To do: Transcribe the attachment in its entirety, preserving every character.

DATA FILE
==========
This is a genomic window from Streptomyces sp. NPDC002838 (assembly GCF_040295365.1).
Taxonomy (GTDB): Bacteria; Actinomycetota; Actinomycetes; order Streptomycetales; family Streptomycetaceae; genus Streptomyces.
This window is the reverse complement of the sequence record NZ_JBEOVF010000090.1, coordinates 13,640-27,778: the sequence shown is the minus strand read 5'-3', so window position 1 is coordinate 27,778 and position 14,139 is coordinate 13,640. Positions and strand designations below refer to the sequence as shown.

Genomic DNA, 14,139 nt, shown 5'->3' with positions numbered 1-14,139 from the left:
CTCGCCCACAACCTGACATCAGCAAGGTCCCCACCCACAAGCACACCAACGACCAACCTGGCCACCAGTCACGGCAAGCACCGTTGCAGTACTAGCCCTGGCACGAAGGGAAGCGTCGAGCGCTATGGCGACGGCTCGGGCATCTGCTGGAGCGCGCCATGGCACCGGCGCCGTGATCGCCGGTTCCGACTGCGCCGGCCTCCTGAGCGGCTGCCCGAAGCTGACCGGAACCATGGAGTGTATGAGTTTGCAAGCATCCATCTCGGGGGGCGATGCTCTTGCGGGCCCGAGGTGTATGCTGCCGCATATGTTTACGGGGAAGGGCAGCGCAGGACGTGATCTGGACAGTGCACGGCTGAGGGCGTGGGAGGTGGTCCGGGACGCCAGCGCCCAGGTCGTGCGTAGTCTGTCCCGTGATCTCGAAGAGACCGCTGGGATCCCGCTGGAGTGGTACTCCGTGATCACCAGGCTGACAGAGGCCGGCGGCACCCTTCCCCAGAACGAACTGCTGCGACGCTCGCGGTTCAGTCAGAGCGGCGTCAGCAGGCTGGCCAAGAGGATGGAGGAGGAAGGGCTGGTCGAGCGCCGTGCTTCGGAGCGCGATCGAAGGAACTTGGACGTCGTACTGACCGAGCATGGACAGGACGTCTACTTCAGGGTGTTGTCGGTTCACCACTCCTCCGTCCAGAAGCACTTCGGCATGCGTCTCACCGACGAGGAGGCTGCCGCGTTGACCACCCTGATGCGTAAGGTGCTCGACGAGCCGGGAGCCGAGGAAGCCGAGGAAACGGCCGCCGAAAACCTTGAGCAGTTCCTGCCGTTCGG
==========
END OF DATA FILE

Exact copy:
This is a genomic window from Streptomyces sp. NPDC002838 (assembly GCF_040295365.1).
Taxonomy (GTDB): Bacteria; Actinomycetota; Actinomycetes; order Streptomycetales; family Streptomycetaceae; genus Streptomyces.
This window is the reverse complement of the sequence record NZ_JBEOVF010000090.1, coordinates 13,640-27,778: the sequence shown is the minus strand read 5'-3', so window position 1 is coordinate 27,778 and position 14,139 is coordinate 13,640. Positions and strand designations below refer to the sequence as shown.

Genomic DNA, 14,139 nt, shown 5'->3' with positions numbered 1-14,139 from the left:
CTCGCCCACAACCTGACATCAGCAAGGTCCCCACCCACAAGCACACCAACGACCAACCTGGCCACCAGTCACGGCAAGCACCGTTGCAGTACTAGCCCTGGCACGAAGGGAAGCGTCGAGCGCTATGGCGACGGCTCGGGCATCTGCTGGAGCGCGCCATGGCACCGGCGCCGTGATCGCCGGTTCCGACTGCGCCGGCCTCCTGAGCGGCTGCCCGAAGCTGACCGGAACCATGGAGTGTATGAGTTTGCAAGCATCCATCTCGGGGGGCGATGCTCTTGCGGGCCCGAGGTGTATGCTGCCGCATATGTTTACGGGGAAGGGCAGCGCAGGACGTGATCTGGACAGTGCACGGCTGAGGGCGTGGGAGGTGGTCCGGGACGCCAGCGCCCAGGTCGTGCGTAGTCTGTCCCGTGATCTCGAAGAGACCGCTGGGATCCCGCTGGAGTGGTACTCCGTGATCACCAGGCTGACAGAGGCCGGCGGCACCCTTCCCCAGAACGAACTGCTGCGACGCTCGCGGTTCAGTCAGAGCGGCGTCAGCAGGCTGGCCAAGAGGATGGAGGAGGAAGGGCTGGTCGAGCGCCGTGCTTCGGAGCGCGATCGAAGGAACTTGGACGTCGTACTGACCGAGCATGGACAGGACGTCTACTTCAGGGTGTTGTCGGTTCACCACTCCTCCGTCCAGAAGCACTTCGGCATGCGTCTCACCGACGAGGAGGCTGCCGCGTTGACCACCCTGATGCGTAAGGTGCTCGACGAGCCGGGAGCCGAGGAAGCCGAGGAAACGGCCGCCGAAAACCTTGAGCAGTTCCTGCCGTTCGG